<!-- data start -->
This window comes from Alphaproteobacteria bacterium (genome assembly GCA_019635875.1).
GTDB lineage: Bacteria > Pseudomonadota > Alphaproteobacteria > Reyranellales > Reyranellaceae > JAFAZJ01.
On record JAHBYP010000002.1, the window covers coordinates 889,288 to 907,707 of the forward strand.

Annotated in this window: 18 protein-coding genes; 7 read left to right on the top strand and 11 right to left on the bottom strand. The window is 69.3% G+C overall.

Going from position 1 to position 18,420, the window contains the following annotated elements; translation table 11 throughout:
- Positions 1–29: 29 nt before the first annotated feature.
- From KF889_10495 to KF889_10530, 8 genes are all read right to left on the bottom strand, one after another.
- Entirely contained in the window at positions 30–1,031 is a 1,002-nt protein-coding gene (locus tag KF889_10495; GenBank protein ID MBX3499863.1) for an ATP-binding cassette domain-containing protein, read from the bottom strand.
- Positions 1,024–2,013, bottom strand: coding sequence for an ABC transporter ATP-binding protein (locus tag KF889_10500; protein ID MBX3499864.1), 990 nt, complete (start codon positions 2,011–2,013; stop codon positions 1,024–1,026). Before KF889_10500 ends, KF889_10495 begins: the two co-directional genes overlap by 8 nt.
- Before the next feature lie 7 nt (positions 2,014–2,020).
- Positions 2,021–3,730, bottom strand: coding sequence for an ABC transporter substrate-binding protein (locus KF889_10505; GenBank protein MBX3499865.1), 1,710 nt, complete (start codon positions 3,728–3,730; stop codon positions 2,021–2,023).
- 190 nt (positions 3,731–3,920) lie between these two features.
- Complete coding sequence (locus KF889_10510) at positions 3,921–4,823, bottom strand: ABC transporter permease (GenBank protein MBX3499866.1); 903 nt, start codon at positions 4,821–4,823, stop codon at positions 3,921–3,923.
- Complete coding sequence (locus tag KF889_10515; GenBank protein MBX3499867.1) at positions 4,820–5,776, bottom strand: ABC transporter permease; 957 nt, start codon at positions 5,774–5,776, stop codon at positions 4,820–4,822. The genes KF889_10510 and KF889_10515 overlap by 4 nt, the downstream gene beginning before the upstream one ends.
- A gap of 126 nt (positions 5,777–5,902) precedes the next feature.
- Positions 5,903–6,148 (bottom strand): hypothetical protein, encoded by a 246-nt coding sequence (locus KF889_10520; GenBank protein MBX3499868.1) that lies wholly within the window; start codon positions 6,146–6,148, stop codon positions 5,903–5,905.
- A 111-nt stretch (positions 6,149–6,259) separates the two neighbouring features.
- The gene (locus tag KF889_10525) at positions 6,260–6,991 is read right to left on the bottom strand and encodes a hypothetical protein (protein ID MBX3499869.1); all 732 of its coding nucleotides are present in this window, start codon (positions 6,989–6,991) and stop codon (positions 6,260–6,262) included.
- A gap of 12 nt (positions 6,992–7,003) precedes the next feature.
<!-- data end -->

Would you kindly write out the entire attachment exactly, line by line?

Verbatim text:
This window comes from Alphaproteobacteria bacterium (genome assembly GCA_019635875.1).
GTDB lineage: Bacteria > Pseudomonadota > Alphaproteobacteria > Reyranellales > Reyranellaceae > JAFAZJ01.
On record JAHBYP010000002.1, the window covers coordinates 889,288 to 907,707 of the forward strand.

Annotated in this window: 18 protein-coding genes; 7 read left to right on the top strand and 11 right to left on the bottom strand. The window is 69.3% G+C overall.

Going from position 1 to position 18,420, the window contains the following annotated elements; translation table 11 throughout:
- Positions 1–29: 29 nt before the first annotated feature.
- From KF889_10495 to KF889_10530, 8 genes are all read right to left on the bottom strand, one after another.
- Entirely contained in the window at positions 30–1,031 is a 1,002-nt protein-coding gene (locus tag KF889_10495; GenBank protein ID MBX3499863.1) for an ATP-binding cassette domain-containing protein, read from the bottom strand.
- Positions 1,024–2,013, bottom strand: coding sequence for an ABC transporter ATP-binding protein (locus tag KF889_10500; protein ID MBX3499864.1), 990 nt, complete (start codon positions 2,011–2,013; stop codon positions 1,024–1,026). Before KF889_10500 ends, KF889_10495 begins: the two co-directional genes overlap by 8 nt.
- Before the next feature lie 7 nt (positions 2,014–2,020).
- Positions 2,021–3,730, bottom strand: coding sequence for an ABC transporter substrate-binding protein (locus KF889_10505; GenBank protein MBX3499865.1), 1,710 nt, complete (start codon positions 3,728–3,730; stop codon positions 2,021–2,023).
- 190 nt (positions 3,731–3,920) lie between these two features.
- Complete coding sequence (locus KF889_10510) at positions 3,921–4,823, bottom strand: ABC transporter permease (GenBank protein MBX3499866.1); 903 nt, start codon at positions 4,821–4,823, stop codon at positions 3,921–3,923.
- Complete coding sequence (locus tag KF889_10515; GenBank protein MBX3499867.1) at positions 4,820–5,776, bottom strand: ABC transporter permease; 957 nt, start codon at positions 5,774–5,776, stop codon at positions 4,820–4,822. The genes KF889_10510 and KF889_10515 overlap by 4 nt, the downstream gene beginning before the upstream one ends.
- A gap of 126 nt (positions 5,777–5,902) precedes the next feature.
- Positions 5,903–6,148 (bottom strand): hypothetical protein, encoded by a 246-nt coding sequence (locus KF889_10520; GenBank protein MBX3499868.1) that lies wholly within the window; start codon positions 6,146–6,148, stop codon positions 5,903–5,905.
- A 111-nt stretch (positions 6,149–6,259) separates the two neighbouring features.
- The gene (locus tag KF889_10525) at positions 6,260–6,991 is read right to left on the bottom strand and encodes a hypothetical protein (protein ID MBX3499869.1); all 732 of its coding nucleotides are present in this window, start codon (positions 6,989–6,991) and stop codon (positions 6,260–6,262) included.
- A gap of 12 nt (positions 6,992–7,003) precedes the next feature.